Canyon County voters reject $46 million jail bond

Credit: KTVB

Canyon County voters reject $46 million jail bond

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by Edgar Linares
Idaho's NewsChannel 7

KTVB.COM

Posted on November 4, 2009 at 2:59 PM

Updated Wednesday, Jan 8 at 3:05 PM

 

CALDWELL -- Canyon County did not receive the amount of votes needed for the $46 million jail expansion.

The bond needed 66 and 2/3 percent of the vote to pass, but it only got 58 percent.

This was the biggest issue on the ballot for Canyon County voters Tuesday night.

County leaders say the jail is overcrowded and falling apart.

"We need to have adequate facilities to house, and to be able to rehabilitate and back out.  I think we don't have that right now," said a Canyon County voter.

But others say the jail bond would have weighed heavily on property taxes.

"I don't think that they're using our money right here in the valley," said bond opponent. 

"I just feel like we're already taxed a lot," said another bond opponent.

After the last vote was counted, the bond failed by almost 9 percent.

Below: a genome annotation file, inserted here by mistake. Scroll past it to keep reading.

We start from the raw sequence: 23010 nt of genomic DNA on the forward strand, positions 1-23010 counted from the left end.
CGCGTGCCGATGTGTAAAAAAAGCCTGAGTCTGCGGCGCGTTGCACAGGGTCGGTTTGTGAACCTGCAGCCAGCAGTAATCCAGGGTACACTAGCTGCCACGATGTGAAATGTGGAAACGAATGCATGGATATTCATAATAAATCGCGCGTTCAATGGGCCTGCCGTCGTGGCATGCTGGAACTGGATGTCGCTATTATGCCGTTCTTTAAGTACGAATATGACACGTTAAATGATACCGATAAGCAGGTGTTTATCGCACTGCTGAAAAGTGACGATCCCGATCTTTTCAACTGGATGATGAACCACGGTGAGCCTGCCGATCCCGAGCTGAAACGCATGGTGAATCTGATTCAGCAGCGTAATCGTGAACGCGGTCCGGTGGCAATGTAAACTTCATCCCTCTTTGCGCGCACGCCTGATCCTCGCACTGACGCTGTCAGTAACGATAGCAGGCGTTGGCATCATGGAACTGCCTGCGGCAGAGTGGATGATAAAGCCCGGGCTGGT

Canyon County Sheriff Chris Smith talked with us after hearing the news.

"The problem hasn't gone away. We still have a serious overcrowding problem," said Smith.

Smith says the jail was built in 1993 and has room for only 298 inmates and they're always at capacity. The bond would have built a high-tech facility where fewer deputies could oversee more inmates.

"Our back is up against the wall. We have no idea what we can do rather than run it again.  The stimulus money is only available to the end of 2010. The commissioners will have to make that decision," said Smith.

Many voters were pleased with the outcome.

"I'm OK with it.  I think people need to stay out of trouble and not be in jail," said Laura Martin, bond opponent.

"I heard of overcrowding. There shouldn't be any overcrowding. It should be dealt with," said Merle Hammons.

"We got nearly 7,000 warrants to be served, and I can't aggressively encourage officers to go serve those warrants if I don't have a place to put them," said Smith.

Smith says that millions are spent on criminal justice that generates offenders who need to do time. He says because of space, there are some who won't do the time even if they did do the crime.

The last time the jail bond was on the ballot in 2006, it failed by 9 percent.

Voters in Kootenai County also rejected a $57 million bond and half-cent sales tax to expand the county's jail.  It fell short of the
two-thirds supermajority needed to pass.

And in Jerome County, a plan for a 30-year, $13.5 million lease-to-purchase agreement for a 165-bed jail fell 1.16 percent short of the supermajority.

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